We have investigated the nature of the immunoreactive somatostatin (SS) and thyrotropin-releasing hormone (TRH) produced by long-term capillary perfusion cultures of rat cortical and hypothalamic cells. Dispersed cortical and hypothalamic cells from 17-day-old fetal rats were injected on to the outer surfaces of separate capillary membrane perfusion systems. Recirculating nutrient medium (Minimum Essential Medium with added glucose, antibiotics and 10% fetal calf serum) was then perfused via the capillary lumen at a rate of 1.5 ml/min and was changed three times weekly. Medium reservoirs, gaseous exchange coils and capillary columns were maintained in a 95% air/5% CO2 environment with 100% humidity. After 6 and 12 days in continuous perfusion, both cortical and hypothalamic cells demonstrated immunoreactive SS release following 60 mM K+ depolarization (5- to 7-fold increase from basal secretion levels of 15-20 pg/3 x 107 cells/10 min). This response was clearly calcium dependent since it was abolished dring washes with Ca2+-free Krebs-Ringer bicarbonate solution. Affinity purified material from pooled neuronal perfusates showed three distinct peaks of somatotropin release-inhibiting factor (SRIF) immunoreactivity following polyacrylamide gel chromatography on Biogel-P10. The dominant form coeluted with synthetic tetradecapeptide-somatostatin (SS-14) and a smaller amount (c̄ 30%) coeluted with synthetic SS-28. (The SS-14 antibody used showed equimolar cross reactivity with SS-28). A larger form of immunoreactive material was also detected with an apparent molecular weight of about 11,500 daltons. Hypothalamic and cortical perfusates produced similar electrophoretic patterns of immunoreactive SS (ISS). Immunoreactive TRH-like material was also detected in pooled cortical and hypothalamic perfusates giving a calculated average basal secretion rate of 0.4-0.7 pg/107 cells/10 min. HPLC of the affinity purified material showed similar retention times to synthetic TRH. These data demonstrate that fetal hypothalamic and cortical cells can produce both SRIF and TRH in this capillary perfusion system over prolonged periods of time. This permits repeated acute and chronic studies on the same cells. In addition, SS-28 release by both cortical and hypothalamic cells supports the view that this peptide may be a functionally important component of somatostatinergic neuron secretion.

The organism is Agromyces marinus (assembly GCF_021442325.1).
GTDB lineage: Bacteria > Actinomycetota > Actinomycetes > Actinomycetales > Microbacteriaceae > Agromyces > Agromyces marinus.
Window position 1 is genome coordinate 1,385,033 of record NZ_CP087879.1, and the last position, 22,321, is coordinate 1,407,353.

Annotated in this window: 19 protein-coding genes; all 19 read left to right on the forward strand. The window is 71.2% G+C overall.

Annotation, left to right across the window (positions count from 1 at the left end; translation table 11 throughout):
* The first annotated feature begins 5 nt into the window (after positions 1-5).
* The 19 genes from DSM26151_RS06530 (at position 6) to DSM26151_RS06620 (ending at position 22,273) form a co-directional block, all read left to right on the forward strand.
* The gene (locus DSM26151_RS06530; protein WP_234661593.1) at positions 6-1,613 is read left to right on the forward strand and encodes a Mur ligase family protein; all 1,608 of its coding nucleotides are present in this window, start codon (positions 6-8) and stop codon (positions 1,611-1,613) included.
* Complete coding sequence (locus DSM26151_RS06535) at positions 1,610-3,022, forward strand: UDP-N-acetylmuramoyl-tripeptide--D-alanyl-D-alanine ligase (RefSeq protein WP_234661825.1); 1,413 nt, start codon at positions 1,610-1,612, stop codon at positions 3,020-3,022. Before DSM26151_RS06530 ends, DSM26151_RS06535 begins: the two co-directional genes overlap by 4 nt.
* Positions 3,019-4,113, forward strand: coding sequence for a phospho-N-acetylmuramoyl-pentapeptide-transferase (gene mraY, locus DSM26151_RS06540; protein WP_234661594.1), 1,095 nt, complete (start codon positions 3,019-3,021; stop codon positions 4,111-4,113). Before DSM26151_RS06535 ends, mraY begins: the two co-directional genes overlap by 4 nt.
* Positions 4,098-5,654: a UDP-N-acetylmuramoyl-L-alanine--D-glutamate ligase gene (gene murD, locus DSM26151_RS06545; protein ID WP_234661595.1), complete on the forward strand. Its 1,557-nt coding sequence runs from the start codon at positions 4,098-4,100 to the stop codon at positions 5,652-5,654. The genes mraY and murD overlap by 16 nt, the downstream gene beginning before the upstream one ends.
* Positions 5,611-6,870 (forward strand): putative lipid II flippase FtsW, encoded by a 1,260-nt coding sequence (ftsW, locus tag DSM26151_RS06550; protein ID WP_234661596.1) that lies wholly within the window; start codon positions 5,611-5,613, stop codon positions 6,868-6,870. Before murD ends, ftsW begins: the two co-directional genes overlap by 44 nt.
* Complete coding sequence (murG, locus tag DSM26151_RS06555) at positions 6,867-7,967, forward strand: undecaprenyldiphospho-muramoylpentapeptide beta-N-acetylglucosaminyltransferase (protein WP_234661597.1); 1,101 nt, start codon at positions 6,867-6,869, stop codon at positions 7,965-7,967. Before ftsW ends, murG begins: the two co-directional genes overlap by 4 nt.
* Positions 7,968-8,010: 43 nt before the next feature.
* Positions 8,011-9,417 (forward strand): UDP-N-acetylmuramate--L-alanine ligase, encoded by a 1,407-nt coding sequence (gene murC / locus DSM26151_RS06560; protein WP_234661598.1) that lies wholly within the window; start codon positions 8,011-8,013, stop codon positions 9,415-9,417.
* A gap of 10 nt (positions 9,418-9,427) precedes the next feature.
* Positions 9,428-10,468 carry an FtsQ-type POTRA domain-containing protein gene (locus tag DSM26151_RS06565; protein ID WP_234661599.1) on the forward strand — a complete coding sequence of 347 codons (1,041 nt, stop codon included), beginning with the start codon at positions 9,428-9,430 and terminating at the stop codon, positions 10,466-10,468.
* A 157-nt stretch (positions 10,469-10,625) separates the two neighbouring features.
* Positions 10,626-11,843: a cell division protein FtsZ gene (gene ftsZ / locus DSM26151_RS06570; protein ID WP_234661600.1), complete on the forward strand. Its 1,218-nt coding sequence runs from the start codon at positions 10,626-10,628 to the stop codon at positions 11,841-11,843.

ASJC Scopus subject areas
- Endocrinology, Diabetes and Metabolism
- Endocrine and Autonomic Systems
- Cellular and Molecular Neuroscience